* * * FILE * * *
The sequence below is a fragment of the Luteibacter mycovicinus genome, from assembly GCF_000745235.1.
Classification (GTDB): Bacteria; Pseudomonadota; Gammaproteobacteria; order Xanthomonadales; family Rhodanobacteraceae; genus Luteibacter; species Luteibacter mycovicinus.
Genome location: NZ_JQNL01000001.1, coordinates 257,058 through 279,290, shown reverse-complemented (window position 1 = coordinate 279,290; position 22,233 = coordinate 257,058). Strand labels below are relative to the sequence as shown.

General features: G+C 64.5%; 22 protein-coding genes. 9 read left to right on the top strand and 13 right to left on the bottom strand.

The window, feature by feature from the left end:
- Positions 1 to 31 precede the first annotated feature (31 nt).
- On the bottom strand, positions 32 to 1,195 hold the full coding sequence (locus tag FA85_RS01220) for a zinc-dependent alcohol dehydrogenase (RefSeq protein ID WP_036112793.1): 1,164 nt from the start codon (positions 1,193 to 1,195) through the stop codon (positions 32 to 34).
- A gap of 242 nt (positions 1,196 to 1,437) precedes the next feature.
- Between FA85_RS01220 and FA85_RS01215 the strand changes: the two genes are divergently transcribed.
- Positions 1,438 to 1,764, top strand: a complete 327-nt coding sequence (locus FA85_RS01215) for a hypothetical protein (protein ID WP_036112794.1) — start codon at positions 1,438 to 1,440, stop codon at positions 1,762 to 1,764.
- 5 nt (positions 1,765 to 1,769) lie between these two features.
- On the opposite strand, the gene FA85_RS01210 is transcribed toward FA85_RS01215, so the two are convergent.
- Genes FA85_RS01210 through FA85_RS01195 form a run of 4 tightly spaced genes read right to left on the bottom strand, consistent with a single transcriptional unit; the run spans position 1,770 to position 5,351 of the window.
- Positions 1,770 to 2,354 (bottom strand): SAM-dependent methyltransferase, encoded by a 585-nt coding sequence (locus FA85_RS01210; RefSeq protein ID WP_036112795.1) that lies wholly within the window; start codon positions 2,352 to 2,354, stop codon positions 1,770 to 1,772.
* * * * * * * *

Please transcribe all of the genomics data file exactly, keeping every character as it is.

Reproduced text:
The sequence below is a fragment of the Luteibacter mycovicinus genome, from assembly GCF_000745235.1.
Classification (GTDB): Bacteria; Pseudomonadota; Gammaproteobacteria; order Xanthomonadales; family Rhodanobacteraceae; genus Luteibacter; species Luteibacter mycovicinus.
Genome location: NZ_JQNL01000001.1, coordinates 257,058 through 279,290, shown reverse-complemented (window position 1 = coordinate 279,290; position 22,233 = coordinate 257,058). Strand labels below are relative to the sequence as shown.

General features: G+C 64.5%; 22 protein-coding genes. 9 read left to right on the top strand and 13 right to left on the bottom strand.

The window, feature by feature from the left end:
- Positions 1 to 31 precede the first annotated feature (31 nt).
- On the bottom strand, positions 32 to 1,195 hold the full coding sequence (locus tag FA85_RS01220) for a zinc-dependent alcohol dehydrogenase (RefSeq protein ID WP_036112793.1): 1,164 nt from the start codon (positions 1,193 to 1,195) through the stop codon (positions 32 to 34).
- A gap of 242 nt (positions 1,196 to 1,437) precedes the next feature.
- Between FA85_RS01220 and FA85_RS01215 the strand changes: the two genes are divergently transcribed.
- Positions 1,438 to 1,764, top strand: a complete 327-nt coding sequence (locus FA85_RS01215) for a hypothetical protein (protein ID WP_036112794.1) — start codon at positions 1,438 to 1,440, stop codon at positions 1,762 to 1,764.
- 5 nt (positions 1,765 to 1,769) lie between these two features.
- On the opposite strand, the gene FA85_RS01210 is transcribed toward FA85_RS01215, so the two are convergent.
- Genes FA85_RS01210 through FA85_RS01195 form a run of 4 tightly spaced genes read right to left on the bottom strand, consistent with a single transcriptional unit; the run spans position 1,770 to position 5,351 of the window.
- Positions 1,770 to 2,354 (bottom strand): SAM-dependent methyltransferase, encoded by a 585-nt coding sequence (locus FA85_RS01210; RefSeq protein ID WP_036112795.1) that lies wholly within the window; start codon positions 2,352 to 2,354, stop codon positions 1,770 to 1,772.